Up to now we know how to express facts in RDF. These RDF data can be extracted from existing data bases (using transformation or data mining techniques) or created in special use cases (think of meta information of certain business objects like customers or contacts). You can imbed RDF in XML/XHTML documents or expose using REST web services.

Now we learn how to query RDF data. Therefore a new standard was invented: SPARQL that is a kind of SQL for RDF data.

SPARQL can operate on local as well as remote data called SPARQL endpoints. You’ll find a lot of resources on the web, see f.i. which I take as example. Please open and enter following query:

PREFIX type: <>
PREFIX prop: <>
SELECT ?country_name ?population
            ?country a type:LandlockedCountries ;
             rdfs:label ?country_name ;
             prop:populationEstimate ?population .
FILTER (?population > 15000000 && langMatches(lang(?country_name), "EN")) .
} ORDER BY DESC(?population)

The meaning is quite obvious: find all landlocked countries with a population greater than 15 million people with the highest population country first. The SPARQL expression is quite similar to SQL: We have a SELECT with some select options (country name and population) that are variables that begin with a question mark. The WHERE condition contains three conditions about the country variable: it must be a landlocked country, the variable for the country name has got to be its name andthere must be an estimation about its population. We have an additional FILTER condition that specifies a filter about the size of the population and the language of the output and an ORDER BY clause. As a result you will see the following list of the biggest landlocked countries:

















Now change the SELECT clause and add the country variable to get the URIs of the resources found within this query:

SELECT ?country_name ?population ?country

Now the output contains the URIs of the resources found. Select the resource from the result set and you will see all facts about Afghanistan stored in and then here are the RDF facts in XML syntax: .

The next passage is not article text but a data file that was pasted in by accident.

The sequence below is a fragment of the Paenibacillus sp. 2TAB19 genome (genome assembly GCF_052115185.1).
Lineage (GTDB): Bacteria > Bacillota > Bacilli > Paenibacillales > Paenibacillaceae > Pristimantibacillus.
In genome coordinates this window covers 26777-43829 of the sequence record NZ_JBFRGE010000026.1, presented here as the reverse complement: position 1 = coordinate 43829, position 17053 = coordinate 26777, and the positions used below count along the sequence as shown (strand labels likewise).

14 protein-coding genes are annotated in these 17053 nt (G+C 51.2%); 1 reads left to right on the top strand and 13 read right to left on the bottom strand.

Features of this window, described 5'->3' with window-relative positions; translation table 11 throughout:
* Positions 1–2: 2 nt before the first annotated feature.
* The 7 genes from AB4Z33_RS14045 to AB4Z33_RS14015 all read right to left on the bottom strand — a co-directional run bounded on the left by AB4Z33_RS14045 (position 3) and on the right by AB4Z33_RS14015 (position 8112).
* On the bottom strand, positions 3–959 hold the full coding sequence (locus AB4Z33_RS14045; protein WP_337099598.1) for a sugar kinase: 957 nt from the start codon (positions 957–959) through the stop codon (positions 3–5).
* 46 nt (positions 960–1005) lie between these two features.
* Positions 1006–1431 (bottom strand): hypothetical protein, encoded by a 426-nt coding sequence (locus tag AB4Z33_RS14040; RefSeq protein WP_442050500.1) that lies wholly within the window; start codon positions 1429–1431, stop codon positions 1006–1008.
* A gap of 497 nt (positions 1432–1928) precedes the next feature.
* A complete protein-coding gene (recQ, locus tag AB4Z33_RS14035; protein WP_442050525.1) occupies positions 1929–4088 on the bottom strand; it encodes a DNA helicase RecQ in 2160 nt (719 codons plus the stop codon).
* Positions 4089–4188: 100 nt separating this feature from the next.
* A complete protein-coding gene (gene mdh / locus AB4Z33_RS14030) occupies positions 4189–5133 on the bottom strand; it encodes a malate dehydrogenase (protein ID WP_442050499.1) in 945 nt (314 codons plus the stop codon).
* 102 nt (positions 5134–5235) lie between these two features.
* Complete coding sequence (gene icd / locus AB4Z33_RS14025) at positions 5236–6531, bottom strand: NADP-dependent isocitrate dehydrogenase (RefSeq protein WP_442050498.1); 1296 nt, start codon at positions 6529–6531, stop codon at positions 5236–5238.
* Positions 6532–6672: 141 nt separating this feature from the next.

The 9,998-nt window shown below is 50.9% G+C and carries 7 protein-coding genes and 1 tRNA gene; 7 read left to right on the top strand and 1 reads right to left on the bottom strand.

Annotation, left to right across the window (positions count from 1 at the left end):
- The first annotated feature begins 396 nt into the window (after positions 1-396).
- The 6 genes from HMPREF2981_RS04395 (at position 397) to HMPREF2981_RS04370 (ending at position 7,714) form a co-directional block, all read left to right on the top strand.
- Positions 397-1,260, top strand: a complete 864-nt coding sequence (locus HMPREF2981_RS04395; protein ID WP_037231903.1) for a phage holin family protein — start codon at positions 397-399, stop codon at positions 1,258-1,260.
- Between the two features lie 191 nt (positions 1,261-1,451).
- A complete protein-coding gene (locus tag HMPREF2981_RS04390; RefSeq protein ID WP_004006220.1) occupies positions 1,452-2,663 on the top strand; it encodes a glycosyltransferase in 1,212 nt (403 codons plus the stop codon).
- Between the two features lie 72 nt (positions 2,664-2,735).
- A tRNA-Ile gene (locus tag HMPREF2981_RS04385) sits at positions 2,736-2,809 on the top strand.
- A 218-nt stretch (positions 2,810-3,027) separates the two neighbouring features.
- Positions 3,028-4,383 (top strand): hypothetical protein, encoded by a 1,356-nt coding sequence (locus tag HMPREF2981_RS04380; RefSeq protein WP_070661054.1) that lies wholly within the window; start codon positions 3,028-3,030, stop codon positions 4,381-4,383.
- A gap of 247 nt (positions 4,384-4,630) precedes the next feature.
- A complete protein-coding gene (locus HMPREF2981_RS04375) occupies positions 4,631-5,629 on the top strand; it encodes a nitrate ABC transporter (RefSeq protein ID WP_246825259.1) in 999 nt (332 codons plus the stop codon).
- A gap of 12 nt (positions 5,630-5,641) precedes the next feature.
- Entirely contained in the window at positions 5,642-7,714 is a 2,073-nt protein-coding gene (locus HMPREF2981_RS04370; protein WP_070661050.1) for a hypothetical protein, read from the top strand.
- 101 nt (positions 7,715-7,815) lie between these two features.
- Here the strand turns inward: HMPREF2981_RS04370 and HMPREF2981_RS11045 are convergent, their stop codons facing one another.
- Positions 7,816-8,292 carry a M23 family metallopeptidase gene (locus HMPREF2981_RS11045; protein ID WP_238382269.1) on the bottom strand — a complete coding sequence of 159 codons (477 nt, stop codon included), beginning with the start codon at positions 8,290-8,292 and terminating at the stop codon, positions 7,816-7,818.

Solving Sudoku using SPARQL

In my opinion querying RDF dataset is quite cool but it gets even better. In a Twitter conversation a SPARQL expert told me that SPARQL is much more powerful and can tackle difficult problems like Sudoku and I decided to take the challenge and solve it using SPARQL. “Difficulty” doesn’t mean that some 9 times 9 puzzles are hard to solve (of course lots of them are!) – it means that with increasing size of the squares there is probably no efficient solution algorithm. So a general solver has to try most of the combinations and those “explode” in exponential order.

So I got curious and installed a SPARQL engine and started with a simple 2×2 Sudoku. My input RDF graph are four fields (the square) and for every field are two values allowed:

<rdf:RDF xmlns:rdf="" xmlns:ex="">   
  <rdf:Description rdf:about="">
     <ex:allowed rdf:datatype="">1</ex:allowed>
     <ex:allowed rdf:datatype="">2</ex:allowed>
   <rdf:Description rdf:about=""> 
     <ex:allowed rdf:datatype="">1</ex:allowed>
     <ex:allowed rdf:datatype="">2</ex:allowed>
   <rdf:Description rdf:about="">
     <ex:allowed rdf:datatype="">1</ex:allowed>
     <ex:allowed rdf:datatype="">2</ex:allowed>
   <rdf:Description rdf:about="">
     <ex:allowed rdf:datatype="">1</ex:allowed>
     <ex:allowed rdf:datatype="">2</ex:allowed>

My SPARQL query is very simple. With statement below the SPARQL engine constructs a partial graph which corresponds to a solutionof the Sudoku puzzle: an assignment of a number to each field. The WHERE condition describes the allowed values and in my FILTER I define the connection between field and value: the game rules of a 2×2 Sudoku. The last FILTER condition is about the leftmost upper field: it is a “2” (i.e. an integer in the meaning of XML Schema):

PREFIX ex:<>
  ?11 ex:allowed ?w11 .
  ?12 ex:allowed ?w12 .
  ?21 ex:allowed ?w21 .
  ?22 ex:allowed ?w22 .
  ?11 ex:allowed ?w11 .
  ?12 ex:allowed ?w12 .
  ?21 ex:allowed ?w21 .
  ?22 ex:allowed ?w22 .
        (?11 = <> ) &&
        (?12 = <> ) &&
        (?21 = <> ) &&
        (?22 = <> ) &&
        (?w11 != ?w12) && (?w21 != ?w22) &&
        (?w11 != ?w21) && (?w12 != ?w22) &&
        (?w11 = "2"^^<> )

It’s easy to extend this solution to 4×4 and even higher Sudoku puzzles but the running time will be terrible. So here’s another approach: my RDF input graph is simpler but the complexity of the SPARQL query increases. The following graph corresponds to a single field of a Sudoku square that can have 4 possible values: